Limits...
Cortical network from human embryonic stem cells.

Nat R - J. Cell. Mol. Med. (2011)

Bottom Line: The connection of embryonic stem cell technology and developmental biology provides valuable tools to decipher the mechanisms underlying human brain development and diseases, especially among neuronal populations, that are not readily available in primary cultures.It is obviously the case of neurons forming the human cerebral cortex.In the images that are presented, the neurons were generated in vitro from human embryonic stem cells via forebrain-like progenitors.

View Article: PubMed Central - PubMed

Affiliation: Department of Cellular and Molecular Medicine, Carol Davila University of Medicine and Pharmacy, Bucharest, Romania. Irina-Roxana.Nat@i-med.ac.at

Show MeSH
Generation of neurons from hES cell derived forebrain-like progenitors. Neural progenitors and neurons derived from hES cells after 22 days of differentiation in vitro, expressing the forebrain-related transcription factor FOXG1 (red) (A) and the forebrain-related membranar marker Forse1 (red) (B). Green, tau-stained neurons and blue, Hoechst 33342 stained nuclei. Scale bar: 20 μm.
© Copyright Policy
Related In: Results  -  Collection


getmorefigures.php?uid=PMC4373340&req=5

fig01: Generation of neurons from hES cell derived forebrain-like progenitors. Neural progenitors and neurons derived from hES cells after 22 days of differentiation in vitro, expressing the forebrain-related transcription factor FOXG1 (red) (A) and the forebrain-related membranar marker Forse1 (red) (B). Green, tau-stained neurons and blue, Hoechst 33342 stained nuclei. Scale bar: 20 μm.

Mentions: First, neuroepithelial cells were induced from hES cells, in chemical-defined cell culture conditions, without morphogens, and they acquired an anterior phenotype [5–7]. They differentiated into neural progenitor cells expressing the forebrain-related transcription factor FOXG1 (Fig. 1A) and the forebrain membranar marker Forse1 (Fig. 1B), and started to generate neurons (Fig. 1A, B).


Cortical network from human embryonic stem cells.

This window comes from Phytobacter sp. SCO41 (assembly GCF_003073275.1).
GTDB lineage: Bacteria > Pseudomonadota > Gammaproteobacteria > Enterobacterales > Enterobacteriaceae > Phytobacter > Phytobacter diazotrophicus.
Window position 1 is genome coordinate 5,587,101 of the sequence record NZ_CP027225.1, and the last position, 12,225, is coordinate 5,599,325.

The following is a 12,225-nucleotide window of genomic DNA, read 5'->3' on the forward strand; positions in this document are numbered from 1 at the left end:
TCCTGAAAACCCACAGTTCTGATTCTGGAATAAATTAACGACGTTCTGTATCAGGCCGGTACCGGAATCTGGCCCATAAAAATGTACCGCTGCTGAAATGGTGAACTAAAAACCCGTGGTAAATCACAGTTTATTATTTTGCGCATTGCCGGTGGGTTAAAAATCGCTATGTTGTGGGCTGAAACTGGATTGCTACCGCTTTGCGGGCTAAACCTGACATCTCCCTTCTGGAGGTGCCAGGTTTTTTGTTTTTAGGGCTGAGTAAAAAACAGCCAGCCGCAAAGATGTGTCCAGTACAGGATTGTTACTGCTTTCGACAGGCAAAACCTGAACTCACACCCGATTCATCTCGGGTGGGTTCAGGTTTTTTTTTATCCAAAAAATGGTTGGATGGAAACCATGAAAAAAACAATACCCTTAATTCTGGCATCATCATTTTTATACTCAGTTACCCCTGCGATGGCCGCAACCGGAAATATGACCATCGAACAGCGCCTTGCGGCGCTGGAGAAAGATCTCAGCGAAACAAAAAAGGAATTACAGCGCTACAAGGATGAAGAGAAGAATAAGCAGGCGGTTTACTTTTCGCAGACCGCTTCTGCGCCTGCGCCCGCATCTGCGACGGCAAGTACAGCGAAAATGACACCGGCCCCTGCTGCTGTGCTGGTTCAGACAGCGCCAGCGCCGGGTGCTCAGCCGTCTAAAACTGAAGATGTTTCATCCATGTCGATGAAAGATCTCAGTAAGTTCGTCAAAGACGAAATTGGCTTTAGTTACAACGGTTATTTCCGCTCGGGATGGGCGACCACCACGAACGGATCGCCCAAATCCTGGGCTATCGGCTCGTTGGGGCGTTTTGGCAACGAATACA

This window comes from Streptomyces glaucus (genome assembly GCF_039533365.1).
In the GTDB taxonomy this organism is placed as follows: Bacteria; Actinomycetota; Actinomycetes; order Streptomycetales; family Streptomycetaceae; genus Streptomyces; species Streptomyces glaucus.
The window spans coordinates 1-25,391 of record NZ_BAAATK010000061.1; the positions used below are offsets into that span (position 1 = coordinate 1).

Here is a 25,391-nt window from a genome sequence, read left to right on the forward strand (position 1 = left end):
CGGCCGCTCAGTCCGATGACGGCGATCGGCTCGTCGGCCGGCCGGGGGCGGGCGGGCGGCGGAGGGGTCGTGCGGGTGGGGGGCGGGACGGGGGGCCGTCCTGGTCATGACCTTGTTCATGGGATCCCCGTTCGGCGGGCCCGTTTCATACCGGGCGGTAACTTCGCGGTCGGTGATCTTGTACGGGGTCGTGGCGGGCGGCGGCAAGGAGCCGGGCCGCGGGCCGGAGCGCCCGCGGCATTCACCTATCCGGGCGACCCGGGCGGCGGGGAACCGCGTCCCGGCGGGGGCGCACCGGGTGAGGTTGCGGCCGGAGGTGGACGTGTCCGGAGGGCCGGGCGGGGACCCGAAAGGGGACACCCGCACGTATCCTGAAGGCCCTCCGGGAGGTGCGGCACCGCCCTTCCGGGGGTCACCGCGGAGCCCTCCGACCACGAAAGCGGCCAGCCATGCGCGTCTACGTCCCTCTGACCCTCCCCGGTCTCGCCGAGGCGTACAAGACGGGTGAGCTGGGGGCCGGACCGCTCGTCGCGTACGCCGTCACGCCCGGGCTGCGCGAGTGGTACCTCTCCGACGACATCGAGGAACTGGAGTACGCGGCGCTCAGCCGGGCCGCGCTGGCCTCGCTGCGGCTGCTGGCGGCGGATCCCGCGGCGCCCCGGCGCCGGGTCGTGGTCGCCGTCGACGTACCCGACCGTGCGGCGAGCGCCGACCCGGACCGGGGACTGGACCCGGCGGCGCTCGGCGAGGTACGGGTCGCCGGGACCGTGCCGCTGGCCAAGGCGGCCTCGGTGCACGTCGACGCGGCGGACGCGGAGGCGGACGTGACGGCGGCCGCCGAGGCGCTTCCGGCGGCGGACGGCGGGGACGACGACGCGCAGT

Nat R - J. Cell. Mol. Med. (2011)

Generation of neurons from hES cell derived forebrain-like progenitors. Neural progenitors and neurons derived from hES cells after 22 days of differentiation in vitro, expressing the forebrain-related transcription factor FOXG1 (red) (A) and the forebrain-related membranar marker Forse1 (red) (B). Green, tau-stained neurons and blue, Hoechst 33342 stained nuclei. Scale bar: 20 μm.
© Copyright Policy
Related In: Results  -  Collection

Show All Figures
getmorefigures.php?uid=PMC4373340&req=5

fig01: Generation of neurons from hES cell derived forebrain-like progenitors. Neural progenitors and neurons derived from hES cells after 22 days of differentiation in vitro, expressing the forebrain-related transcription factor FOXG1 (red) (A) and the forebrain-related membranar marker Forse1 (red) (B). Green, tau-stained neurons and blue, Hoechst 33342 stained nuclei. Scale bar: 20 μm.
Mentions: First, neuroepithelial cells were induced from hES cells, in chemical-defined cell culture conditions, without morphogens, and they acquired an anterior phenotype [5–7]. They differentiated into neural progenitor cells expressing the forebrain-related transcription factor FOXG1 (Fig. 1A) and the forebrain membranar marker Forse1 (Fig. 1B), and started to generate neurons (Fig. 1A, B).

Bottom Line: The connection of embryonic stem cell technology and developmental biology provides valuable tools to decipher the mechanisms underlying human brain development and diseases, especially among neuronal populations, that are not readily available in primary cultures.It is obviously the case of neurons forming the human cerebral cortex.In the images that are presented, the neurons were generated in vitro from human embryonic stem cells via forebrain-like progenitors.

View Article: PubMed Central - PubMed

Affiliation: Department of Cellular and Molecular Medicine, Carol Davila University of Medicine and Pharmacy, Bucharest, Romania. Irina-Roxana.Nat@i-med.ac.at

Show MeSH